The latest on Greece's financial crisis (all times local):
Valdis Dombrovskis, the European Union's euro commissioner, says the Greek crisis has symbolized the need for closer cooperation between the countries that use the single currency.
Dombrovskis says Tuesday that there's a big need to "strengthen the economic and monetary union."
However, he notes that the lack of European market turmoil during the Greek crisis shows that progress has been made over the past five years since the region's debt crisis first exploded.
Dombrovskis says the eurozone's integration efforts since then are having a "positive" effect.
"The eurozone is considered to be more robust to withstand shocks like this."
German Finance Minister Wolfgang Schaeuble says "it will be a challenge" to get Greece a quick loan it can use to avoid defaulting on a debt due next week, on July 20.
He says, however, that a loan needs to be found this week "if a dramatic situation is to be avoided on Monday."
Schaeuble suggested Tuesday that one solution could be to get the European Union's executive branch involved, possibly using funds from the EU budget.
Schaeuble said there's "nothing to prevent any country from voluntarily providing money to Greece for bridge financing."
He also dismissed suggestions that Greece will struggle to raise 50 billion euros from its own assets, including from privatizations, as part of the rescue deal.
Pierre Gramegna, Luxembourg's finance minister, says Europe showed progress in the months of discussions on Greece — which culminated in a 17-hour special summit of the 19 eurozone leaders.
Gramegna, whose country holds the rotating presidency of the 28-country European Union, said Tuesday that the 19-country eurozone handled the Greek crisis in a more "efficient way" than it did five years ago when Greece's debt crisis first exploded.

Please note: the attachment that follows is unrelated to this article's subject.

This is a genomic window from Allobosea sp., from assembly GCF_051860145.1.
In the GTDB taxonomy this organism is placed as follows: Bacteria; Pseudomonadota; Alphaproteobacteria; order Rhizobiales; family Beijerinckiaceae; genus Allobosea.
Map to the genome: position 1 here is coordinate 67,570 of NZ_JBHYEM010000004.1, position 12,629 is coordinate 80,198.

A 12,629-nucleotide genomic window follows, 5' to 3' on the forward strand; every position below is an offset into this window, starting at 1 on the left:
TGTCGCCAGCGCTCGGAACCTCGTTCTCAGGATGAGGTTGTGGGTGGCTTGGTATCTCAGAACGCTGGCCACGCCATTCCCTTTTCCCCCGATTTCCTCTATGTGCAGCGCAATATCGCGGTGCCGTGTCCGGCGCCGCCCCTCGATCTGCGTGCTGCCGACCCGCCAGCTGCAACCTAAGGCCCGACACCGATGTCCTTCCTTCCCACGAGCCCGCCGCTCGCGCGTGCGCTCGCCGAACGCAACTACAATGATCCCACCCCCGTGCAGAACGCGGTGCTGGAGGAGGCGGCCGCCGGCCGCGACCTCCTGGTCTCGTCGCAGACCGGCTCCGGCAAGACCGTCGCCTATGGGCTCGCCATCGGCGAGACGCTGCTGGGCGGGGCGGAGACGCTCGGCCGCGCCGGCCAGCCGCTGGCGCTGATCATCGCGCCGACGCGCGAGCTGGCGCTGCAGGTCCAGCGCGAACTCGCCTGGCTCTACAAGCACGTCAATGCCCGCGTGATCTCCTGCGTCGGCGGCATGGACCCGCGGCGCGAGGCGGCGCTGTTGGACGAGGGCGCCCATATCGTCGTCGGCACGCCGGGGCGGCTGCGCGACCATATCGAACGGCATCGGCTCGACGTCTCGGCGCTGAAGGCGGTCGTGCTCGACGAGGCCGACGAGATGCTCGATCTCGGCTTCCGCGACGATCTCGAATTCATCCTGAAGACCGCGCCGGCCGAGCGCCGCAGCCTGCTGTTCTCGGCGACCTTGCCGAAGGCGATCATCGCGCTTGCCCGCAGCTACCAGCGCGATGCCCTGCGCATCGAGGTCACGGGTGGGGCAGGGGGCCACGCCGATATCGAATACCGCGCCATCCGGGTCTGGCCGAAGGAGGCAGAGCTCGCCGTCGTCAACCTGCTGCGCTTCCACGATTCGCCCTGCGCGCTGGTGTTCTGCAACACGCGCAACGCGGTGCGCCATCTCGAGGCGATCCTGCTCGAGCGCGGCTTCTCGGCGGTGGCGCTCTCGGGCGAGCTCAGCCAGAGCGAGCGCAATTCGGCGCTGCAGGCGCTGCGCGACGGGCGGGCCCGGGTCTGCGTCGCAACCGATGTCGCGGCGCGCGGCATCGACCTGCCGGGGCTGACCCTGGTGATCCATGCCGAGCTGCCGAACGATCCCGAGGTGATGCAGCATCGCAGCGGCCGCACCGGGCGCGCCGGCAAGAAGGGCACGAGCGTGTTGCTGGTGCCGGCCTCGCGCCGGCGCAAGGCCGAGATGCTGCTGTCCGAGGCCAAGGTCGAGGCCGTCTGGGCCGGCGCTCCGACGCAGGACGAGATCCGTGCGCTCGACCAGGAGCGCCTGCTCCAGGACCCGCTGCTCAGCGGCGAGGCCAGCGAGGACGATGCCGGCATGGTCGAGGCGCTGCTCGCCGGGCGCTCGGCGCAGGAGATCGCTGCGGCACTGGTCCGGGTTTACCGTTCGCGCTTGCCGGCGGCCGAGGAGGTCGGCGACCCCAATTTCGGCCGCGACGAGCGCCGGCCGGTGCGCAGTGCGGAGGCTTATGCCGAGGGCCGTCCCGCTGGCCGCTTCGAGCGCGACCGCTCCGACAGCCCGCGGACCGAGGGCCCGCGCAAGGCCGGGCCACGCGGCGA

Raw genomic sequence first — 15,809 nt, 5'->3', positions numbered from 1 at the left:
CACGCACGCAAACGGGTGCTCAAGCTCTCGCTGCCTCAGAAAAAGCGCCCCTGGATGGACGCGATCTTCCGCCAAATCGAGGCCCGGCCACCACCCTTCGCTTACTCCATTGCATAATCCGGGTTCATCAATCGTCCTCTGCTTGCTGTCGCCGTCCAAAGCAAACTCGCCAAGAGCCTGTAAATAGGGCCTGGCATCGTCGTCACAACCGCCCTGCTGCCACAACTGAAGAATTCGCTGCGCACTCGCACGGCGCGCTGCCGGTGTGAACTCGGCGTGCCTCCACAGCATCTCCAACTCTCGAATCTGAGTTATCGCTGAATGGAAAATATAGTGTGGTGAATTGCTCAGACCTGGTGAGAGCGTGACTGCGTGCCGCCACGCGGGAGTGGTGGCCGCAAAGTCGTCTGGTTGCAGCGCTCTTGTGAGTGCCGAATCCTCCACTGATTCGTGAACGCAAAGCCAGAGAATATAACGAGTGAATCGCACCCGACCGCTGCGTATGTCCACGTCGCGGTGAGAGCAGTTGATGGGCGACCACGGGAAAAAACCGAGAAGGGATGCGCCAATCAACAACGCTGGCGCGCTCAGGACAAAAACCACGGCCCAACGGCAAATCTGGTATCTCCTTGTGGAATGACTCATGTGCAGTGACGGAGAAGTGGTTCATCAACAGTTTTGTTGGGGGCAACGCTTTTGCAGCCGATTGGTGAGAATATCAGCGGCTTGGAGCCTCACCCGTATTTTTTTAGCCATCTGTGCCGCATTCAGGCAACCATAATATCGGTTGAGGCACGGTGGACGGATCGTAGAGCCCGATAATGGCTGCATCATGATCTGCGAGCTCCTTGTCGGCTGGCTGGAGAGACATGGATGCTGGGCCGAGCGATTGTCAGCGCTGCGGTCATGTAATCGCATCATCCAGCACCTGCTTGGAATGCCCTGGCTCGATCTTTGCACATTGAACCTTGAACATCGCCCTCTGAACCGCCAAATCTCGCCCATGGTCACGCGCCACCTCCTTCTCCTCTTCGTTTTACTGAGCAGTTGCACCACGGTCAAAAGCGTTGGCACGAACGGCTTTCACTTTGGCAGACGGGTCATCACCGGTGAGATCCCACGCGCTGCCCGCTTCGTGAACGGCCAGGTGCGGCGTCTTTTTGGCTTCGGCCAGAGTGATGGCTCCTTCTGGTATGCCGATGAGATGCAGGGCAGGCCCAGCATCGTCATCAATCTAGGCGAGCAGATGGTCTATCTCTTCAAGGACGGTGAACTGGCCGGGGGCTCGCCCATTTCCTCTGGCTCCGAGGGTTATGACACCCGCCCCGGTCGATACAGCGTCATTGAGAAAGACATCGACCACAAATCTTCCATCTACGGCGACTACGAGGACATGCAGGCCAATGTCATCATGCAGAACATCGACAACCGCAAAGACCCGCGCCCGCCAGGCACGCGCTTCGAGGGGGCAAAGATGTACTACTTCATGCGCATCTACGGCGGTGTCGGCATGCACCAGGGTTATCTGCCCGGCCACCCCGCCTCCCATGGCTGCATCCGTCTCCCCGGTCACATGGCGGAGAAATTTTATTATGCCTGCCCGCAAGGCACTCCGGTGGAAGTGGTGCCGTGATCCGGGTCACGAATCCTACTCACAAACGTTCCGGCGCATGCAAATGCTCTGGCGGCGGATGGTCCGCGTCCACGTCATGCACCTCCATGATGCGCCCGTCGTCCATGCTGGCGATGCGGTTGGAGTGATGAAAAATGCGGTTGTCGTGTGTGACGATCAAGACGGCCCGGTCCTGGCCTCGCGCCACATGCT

On Monday, Greece struck a preliminary bailout deal for a third bailout that, if concluded, will see it get enough to pay its debts over the coming three years and secure its place in the euro.
Greece was first bailed out in 2010 and the eurozone has spent much of the time since then making the single currency zone more cohesive.
Italy's finance minister says that only Italy, France and Cyprus supported a compromise deal with Greece, while the rest of the eurozone nations fell in behind Germany's hard-line position.
Pier Carlo Padoan says in an interview published Tuesday in daily Il Sole 24 Ore that he was surprised by how many countries fell in behind Germany, and that "in the end, only we, the French and little Cyprus were for a compromise."
Greece on Monday agreed on a preliminary rescue deal with its fellow eurozone partners. Before it can get loans, it has to implement a string of tough economic measures.
Padoan says, "we avoided the worst. But from today a very complex path, whose outcome can't be taken for granted."
Finnish Finance Minister Alexander Stubb is hopeful a way will be found to help Greece manage upcoming debt repayments to avoid a default.
Stubb, who has been one of Greece's most outspoken critics, says there are up to six ways to get Athens this so-called bridge financing.